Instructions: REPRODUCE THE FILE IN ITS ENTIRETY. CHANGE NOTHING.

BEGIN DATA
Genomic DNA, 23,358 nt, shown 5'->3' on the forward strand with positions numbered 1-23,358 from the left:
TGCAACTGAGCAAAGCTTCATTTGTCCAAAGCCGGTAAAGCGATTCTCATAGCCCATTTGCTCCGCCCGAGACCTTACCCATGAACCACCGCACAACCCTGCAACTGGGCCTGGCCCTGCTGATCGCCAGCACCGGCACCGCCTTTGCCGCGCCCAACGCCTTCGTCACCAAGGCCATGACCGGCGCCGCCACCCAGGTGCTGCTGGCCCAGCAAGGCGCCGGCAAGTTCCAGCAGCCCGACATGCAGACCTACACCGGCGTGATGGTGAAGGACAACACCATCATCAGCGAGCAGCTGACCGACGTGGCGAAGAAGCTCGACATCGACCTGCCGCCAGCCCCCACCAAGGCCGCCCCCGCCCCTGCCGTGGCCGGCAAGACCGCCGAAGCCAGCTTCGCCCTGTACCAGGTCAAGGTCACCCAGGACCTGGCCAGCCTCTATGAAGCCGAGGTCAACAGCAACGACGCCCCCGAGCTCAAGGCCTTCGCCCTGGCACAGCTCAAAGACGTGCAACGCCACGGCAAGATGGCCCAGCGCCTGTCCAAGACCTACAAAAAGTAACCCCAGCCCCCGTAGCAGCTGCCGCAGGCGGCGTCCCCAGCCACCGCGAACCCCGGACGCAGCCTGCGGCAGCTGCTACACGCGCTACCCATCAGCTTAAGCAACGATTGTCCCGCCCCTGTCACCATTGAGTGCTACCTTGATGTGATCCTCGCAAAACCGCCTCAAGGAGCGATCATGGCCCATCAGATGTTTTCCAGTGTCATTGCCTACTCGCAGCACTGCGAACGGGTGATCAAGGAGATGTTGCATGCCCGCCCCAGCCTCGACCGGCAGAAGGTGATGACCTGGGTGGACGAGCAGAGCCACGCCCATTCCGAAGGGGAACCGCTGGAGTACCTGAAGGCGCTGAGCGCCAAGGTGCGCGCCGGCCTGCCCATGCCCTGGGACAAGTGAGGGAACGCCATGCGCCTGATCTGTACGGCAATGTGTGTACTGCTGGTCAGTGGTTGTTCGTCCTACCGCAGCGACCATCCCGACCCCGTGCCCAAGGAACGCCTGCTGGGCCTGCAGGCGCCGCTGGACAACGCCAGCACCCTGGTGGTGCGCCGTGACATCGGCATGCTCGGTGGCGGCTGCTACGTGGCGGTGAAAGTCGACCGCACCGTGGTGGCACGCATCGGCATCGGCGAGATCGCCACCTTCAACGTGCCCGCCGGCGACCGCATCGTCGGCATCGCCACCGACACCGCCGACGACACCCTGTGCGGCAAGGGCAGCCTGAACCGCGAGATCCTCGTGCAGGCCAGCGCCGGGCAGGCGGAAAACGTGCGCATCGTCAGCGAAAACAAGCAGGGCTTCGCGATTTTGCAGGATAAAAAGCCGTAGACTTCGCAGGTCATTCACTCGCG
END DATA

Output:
Genomic DNA, 23,358 nt, shown 5'->3' on the forward strand with positions numbered 1-23,358 from the left:
TGCAACTGAGCAAAGCTTCATTTGTCCAAAGCCGGTAAAGCGATTCTCATAGCCCATTTGCTCCGCCCGAGACCTTACCCATGAACCACCGCACAACCCTGCAACTGGGCCTGGCCCTGCTGATCGCCAGCACCGGCACCGCCTTTGCCGCGCCCAACGCCTTCGTCACCAAGGCCATGACCGGCGCCGCCACCCAGGTGCTGCTGGCCCAGCAAGGCGCCGGCAAGTTCCAGCAGCCCGACATGCAGACCTACACCGGCGTGATGGTGAAGGACAACACCATCATCAGCGAGCAGCTGACCGACGTGGCGAAGAAGCTCGACATCGACCTGCCGCCAGCCCCCACCAAGGCCGCCCCCGCCCCTGCCGTGGCCGGCAAGACCGCCGAAGCCAGCTTCGCCCTGTACCAGGTCAAGGTCACCCAGGACCTGGCCAGCCTCTATGAAGCCGAGGTCAACAGCAACGACGCCCCCGAGCTCAAGGCCTTCGCCCTGGCACAGCTCAAAGACGTGCAACGCCACGGCAAGATGGCCCAGCGCCTGTCCAAGACCTACAAAAAGTAACCCCAGCCCCCGTAGCAGCTGCCGCAGGCGGCGTCCCCAGCCACCGCGAACCCCGGACGCAGCCTGCGGCAGCTGCTACACGCGCTACCCATCAGCTTAAGCAACGATTGTCCCGCCCCTGTCACCATTGAGTGCTACCTTGATGTGATCCTCGCAAAACCGCCTCAAGGAGCGATCATGGCCCATCAGATGTTTTCCAGTGTCATTGCCTACTCGCAGCACTGCGAACGGGTGATCAAGGAGATGTTGCATGCCCGCCCCAGCCTCGACCGGCAGAAGGTGATGACCTGGGTGGACGAGCAGAGCCACGCCCATTCCGAAGGGGAACCGCTGGAGTACCTGAAGGCGCTGAGCGCCAAGGTGCGCGCCGGCCTGCCCATGCCCTGGGACAAGTGAGGGAACGCCATGCGCCTGATCTGTACGGCAATGTGTGTACTGCTGGTCAGTGGTTGTTCGTCCTACCGCAGCGACCATCCCGACCCCGTGCCCAAGGAACGCCTGCTGGGCCTGCAGGCGCCGCTGGACAACGCCAGCACCCTGGTGGTGCGCCGTGACATCGGCATGCTCGGTGGCGGCTGCTACGTGGCGGTGAAAGTCGACCGCACCGTGGTGGCACGCATCGGCATCGGCGAGATCGCCACCTTCAACGTGCCCGCCGGCGACCGCATCGTCGGCATCGCCACCGACACCGCCGACGACACCCTGTGCGGCAAGGGCAGCCTGAACCGCGAGATCCTCGTGCAGGCCAGCGCCGGGCAGGCGGAAAACGTGCGCATCGTCAGCGAAAACAAGCAGGGCTTCGCGATTTTGCAGGATAAAAAGCCGTAGACTTCGCAGGTCATTCACTCGCG